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Why It’s Important to Research before You Set Sail

Booking and setting sail on a cruise vacation should always be fun and exciting. While the cruise injury attorneys at Lawlor Winston will always be there to defend you if you suffer injuries aboard a cruise ship, we would much prefer that you experience the most relaxing vacation possible and that you come back to Miami rejuvenated, excited, and most of all, safe.


To lessen your chance of sustaining an injury aboard the ship and ensure that you have the best trip possible, it’s important that you thoroughly research different cruise lines before you book your getaway. Here’s how to do it:


Read Reviews


From personal blogs to Fodor’s Travel, cruise reviews are available all over the

Why You Need a Maritime Lawyer in Your Cruise Ship Accident Case

If you’re injured on a cruise, it may seem pretty obvious to you that the cruise line should be held responsible. Maybe you fell from a balcony because of a loose railing, slipped because of a wet floor on a main walkway, or broke your arm on a shore excursion that was supposed to be “perfectly safe.” In fact, you might think that the connection is so obvious, that you won’t need legal assistance and can just represent yourself in court.


You might save some money by opting for self-representation, but you’re essentially sabotaging yourself as far as winning your case goes. Here’s why you need to work with an experienced maritime lawyer.


5 Reasons to Retain a

What Will It Take for Cruise Lines to Employ Lifeguards?

Drowning deaths occur every year on major cruise lines, yet almost none of those cruise lines bother to employ lifeguards. Now, the parents of a Central Florida boy who drowned on a Carnival cruise last fall are speaking out about this gross negligence.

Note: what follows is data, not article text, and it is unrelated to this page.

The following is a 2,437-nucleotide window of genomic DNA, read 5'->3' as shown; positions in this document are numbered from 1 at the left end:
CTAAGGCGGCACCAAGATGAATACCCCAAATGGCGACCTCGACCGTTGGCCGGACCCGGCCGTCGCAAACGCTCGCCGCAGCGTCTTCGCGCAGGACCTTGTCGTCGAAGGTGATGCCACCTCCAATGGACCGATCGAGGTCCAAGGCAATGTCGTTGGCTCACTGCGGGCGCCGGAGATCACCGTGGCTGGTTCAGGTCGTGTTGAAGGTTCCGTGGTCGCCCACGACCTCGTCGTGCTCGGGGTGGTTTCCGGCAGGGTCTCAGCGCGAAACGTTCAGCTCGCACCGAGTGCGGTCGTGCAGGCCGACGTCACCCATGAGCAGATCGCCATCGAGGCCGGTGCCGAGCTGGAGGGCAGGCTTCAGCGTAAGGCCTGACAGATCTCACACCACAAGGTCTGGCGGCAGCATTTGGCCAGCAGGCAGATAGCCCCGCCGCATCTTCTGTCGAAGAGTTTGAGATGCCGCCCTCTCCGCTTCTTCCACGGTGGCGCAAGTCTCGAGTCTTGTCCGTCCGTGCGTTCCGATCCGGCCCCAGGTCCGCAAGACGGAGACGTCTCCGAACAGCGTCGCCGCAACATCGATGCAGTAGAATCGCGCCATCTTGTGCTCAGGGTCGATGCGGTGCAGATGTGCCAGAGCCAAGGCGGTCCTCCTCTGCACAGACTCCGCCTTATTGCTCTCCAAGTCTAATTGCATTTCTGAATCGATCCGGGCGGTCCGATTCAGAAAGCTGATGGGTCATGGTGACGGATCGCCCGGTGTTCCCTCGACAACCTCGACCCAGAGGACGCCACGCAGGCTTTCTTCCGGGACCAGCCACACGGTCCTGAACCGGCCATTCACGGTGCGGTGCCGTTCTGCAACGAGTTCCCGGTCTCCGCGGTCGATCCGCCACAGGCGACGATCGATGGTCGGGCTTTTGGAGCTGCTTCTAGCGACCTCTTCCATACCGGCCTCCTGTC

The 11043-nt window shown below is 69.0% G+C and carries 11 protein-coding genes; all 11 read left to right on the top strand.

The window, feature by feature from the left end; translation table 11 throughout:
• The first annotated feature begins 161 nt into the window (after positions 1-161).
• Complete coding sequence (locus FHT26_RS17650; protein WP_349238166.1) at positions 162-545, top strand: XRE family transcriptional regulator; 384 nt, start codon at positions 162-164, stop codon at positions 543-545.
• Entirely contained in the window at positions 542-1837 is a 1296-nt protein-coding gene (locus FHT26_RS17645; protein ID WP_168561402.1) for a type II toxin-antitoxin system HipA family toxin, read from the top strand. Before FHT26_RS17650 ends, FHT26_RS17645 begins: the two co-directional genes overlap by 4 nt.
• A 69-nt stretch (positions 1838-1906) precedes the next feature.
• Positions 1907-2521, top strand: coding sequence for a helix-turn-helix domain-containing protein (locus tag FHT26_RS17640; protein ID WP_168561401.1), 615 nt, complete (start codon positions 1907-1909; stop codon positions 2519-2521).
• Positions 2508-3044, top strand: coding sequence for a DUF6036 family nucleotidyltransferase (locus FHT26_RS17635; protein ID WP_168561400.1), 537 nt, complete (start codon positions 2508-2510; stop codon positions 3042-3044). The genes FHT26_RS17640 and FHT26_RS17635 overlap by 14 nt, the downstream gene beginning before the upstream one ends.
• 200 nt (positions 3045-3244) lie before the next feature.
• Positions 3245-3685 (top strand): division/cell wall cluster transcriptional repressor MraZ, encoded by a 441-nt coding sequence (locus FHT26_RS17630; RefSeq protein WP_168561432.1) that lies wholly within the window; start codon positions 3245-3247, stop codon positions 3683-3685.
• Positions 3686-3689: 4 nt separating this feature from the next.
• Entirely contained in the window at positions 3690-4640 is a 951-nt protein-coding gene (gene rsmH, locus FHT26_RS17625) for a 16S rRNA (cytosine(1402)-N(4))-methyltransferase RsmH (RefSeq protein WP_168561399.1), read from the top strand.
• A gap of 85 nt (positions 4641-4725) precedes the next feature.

Caselle and Tashara Hunter lost their 6-year-old son, Qwentyn, on the final day of their five-day cruise on the Carnival Victory. The decks and midship pool were packed for a final party when Qwentyn, who was playing in the pool, went under the water. A ship DJ noticed and yelled for someone to rescue Qwentyn, but it was too late. Passengers and cruise ship staff attempted to revive the young boy using CPR, but to no

Behind the Sails: 5 Shocking Truths Cruise Lines Won’t Tell You

Does buying a cruise ticket still conjure images of a fantasy dream-like vacation, basking in the sun all day long, and sipping umbrella drinks? You might want to reconsider that perspective: in the wake of the tragic fires, power failures, and virus outbreaks occurred on world’s greatest cruise vessels in recent years, here are 5 surprising truths you should know before embarking on one.


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Courtesy of: Lawlor Winston White & Murphey

Man Overboard Calls into Question Cruise Ship Rescue Practices


A man who went missing from the cruise ship Bahamas Celebration on April 27th has still not been recovered, and search efforts have been suspended.


Although it’s unclear exactly what happened, 30-year-old passenger James Miller apparently jumped off the cruise ship while it was sailing between the Bahamas and South Florida, according to the Coast Guard. The South Carolina man was reported missing when the ship was sailing about 27 miles east of Florida’s Delray Beach. Witnesses who saw Miller go over the railing say it looked like he was arguing with his girlfriend shortly before the incident. Several passengers at the scene also said they saw Miller hit the water face down and float.


The crew

Cruising, between Fun & Games and Injury & Disease: How Safe Are You at Sea?


Every year, around 20,000,000 people choose to spend their vacation on the board of a cruise ship (21,556,000 passengers reported in 2014, expected to increase to 24,146,000 by 2018). With amenities such as piazza-style atriums, planetariums, water parks, rock climbing walls, full-sized carousels, skydiving, and bumper cars, cruise ships are more like floating cities offering infinite opportunities for world-class food and leisure. And some of them are true behemoths. The largest ship ever constructed, the Allure of the Seas, measures 1,181 ft., has around 100,000 metric tons, a theater with 1,380 seats, a two-deck dance hall, an ice skating rink, and even its own Starbucks, the first ever to be built on the board of a cruise ship. It

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